In the “Ugly” section of his piece, David Hogberg, like so many conservative pundits, pooh-poohs government subsidies for renewable energies. He’s right, and he’s wrong.
He’s right about ethanol. As a motor fuel it is a gross waste of resources. A recent, exhaustive study (78-page pdf file) by a scientist working out of Berkeley, of all places, found that it takes seven times more energy (farming, transportation, refining, etc.) to produce a gallon of corn-based ethanol, than the energy released when that gallon of ethanol is burned. Yep, subsidizing ethanol is a boondoggle. I’m withholding judgment for or against bio diesel, as I have yet to see a thorough examination of the economics of that fuel.
Hogberg is wrong, however, about wind power. It is not a boondoggle. Wind power appears to be one example of a government subsidy that has actually worked as advertised. Just stand under one of those ugly, noisy little wind turbines east of San Francisco installed over 20 years ago in the Altamont Pass. Next, stand under one of these sleek, whisper-quiet, magnificent feats of engineering being installed today. The new turbines generate over 30 times more power per machine than the old ones, for about a nickel a kilowatt. The old ones needed over 35 cents per kilowatt to make a profit. The tax credits made the wind turbine sales possible, and then the turbine manufacturers had to use their sales revenue, in part, to develop better and better turbines, or lose their business to their competitors.
I haven’t seen the actual figures associated with wind power tax credits, but just like the Bush tax cuts have produced higher gross tax revenues due to the increased economic activity spurred by the tax cuts, the tax credits for wind power, in the end, probably cost the government (meaning us, the tax payers) nothing, thanks to the resulting growth in the wind power industry.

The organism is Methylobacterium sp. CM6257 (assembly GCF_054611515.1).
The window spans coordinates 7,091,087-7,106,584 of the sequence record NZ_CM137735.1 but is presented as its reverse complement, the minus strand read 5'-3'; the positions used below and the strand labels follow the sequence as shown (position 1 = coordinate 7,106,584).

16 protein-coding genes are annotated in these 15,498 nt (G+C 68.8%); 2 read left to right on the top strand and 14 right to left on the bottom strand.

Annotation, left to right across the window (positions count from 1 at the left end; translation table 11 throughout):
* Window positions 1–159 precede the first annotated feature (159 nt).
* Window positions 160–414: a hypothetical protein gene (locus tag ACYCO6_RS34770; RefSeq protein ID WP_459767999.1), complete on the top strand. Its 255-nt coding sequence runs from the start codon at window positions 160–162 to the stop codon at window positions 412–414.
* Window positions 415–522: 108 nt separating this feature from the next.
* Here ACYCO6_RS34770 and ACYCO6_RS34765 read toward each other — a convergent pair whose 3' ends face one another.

Hundreds of wind turbines have recently been installed here around Abilene, Texas. It’s been an economic boon. I wonder how many thousands of welders have been hired to build the tower tubes. I wonder how many welders’ jobs have been created just to build the funky-looking custom trailers required to transport those big tower tubes. They all have FIT withheld from their paychecks. It takes hundreds of construction workers to build a wind farm. They all have FIT withheld. Upon completion, dozens of FIT-paying skilled technicians are needed to maintain the turbines in a wind farm. The demand is becoming so great a local trade school, Texas State Technical Institute, is now offering a Turbine Tech program. The turbines have more than a 20-year service life; the land leases are typically for 25 years, with options to renew; the contracts to sell the wind power to the utilities are usually 20-year contracts, so these skilled labor jobs will be there for decades to come. Furthermore, the landowners receive thousands of dollars per turbine per year in royalty payments. All of these dollars are subject to tax.
As a fuel, the wind is free. Every kilowatt generated by wind is a kilowatt that didn’t burn fossil fuel or create nuclear waste. However, it cannot replace our need for fossil fuel or nuclear power to generate electricity. Instead, it makes a great supplement. It slows the growth of demand for fossil fuels to generate electricity.
Our demand for power is so great, and the wind doesn’t blow all the time. That’s why wind power is called non-firm power. That’s why it’s priced lower than power from traditional sources. And that non-firm nature is why somewhere near those wind farms, a gas or coal or nuke plant (or even hydro) is throttling up and down to make up the difference. Grid operators are accustomed to this as it is the nature of AC power: supply must always equal demand, and electricity demand is always fluctuating. Adding non-firm wind power to the grid is simply another wrinkle in this age-old challenge for grid managers.p>Finally, Hogberg says the subsidies and tax credits make investment capital flow to these government favored renewable energies, “While other types of alternatives, that might prove more cost effective, get short shrift.” Oh? Just what are those “other types of alternatives”? br> —
A man of faith in a godless age is hitting Americans where it hurts.
Mr. and Mrs. American Spectator Reader, let P.J. O’Rourke talk sense to your kids.
In Britain, defending your property can get you life.
The debacle of this president’s administration is both a cause and a symptom of the decline of American values. Unless Congress impeaches him, that decline will go on unchecked. An eminent jurist surveys the damage and assesses the chances for the recovery of our culture.
It won’t take long for conservatives to scratch this presidential wannabe off their 2008 scorecard.
The American Christmas, like the songs that celebrate it, makes room for everybody under the rainbow. Is that why so many people seem to be hostile to it?
Was the President done in by the economy, or by the politics of the economy?
H/T to National Review Online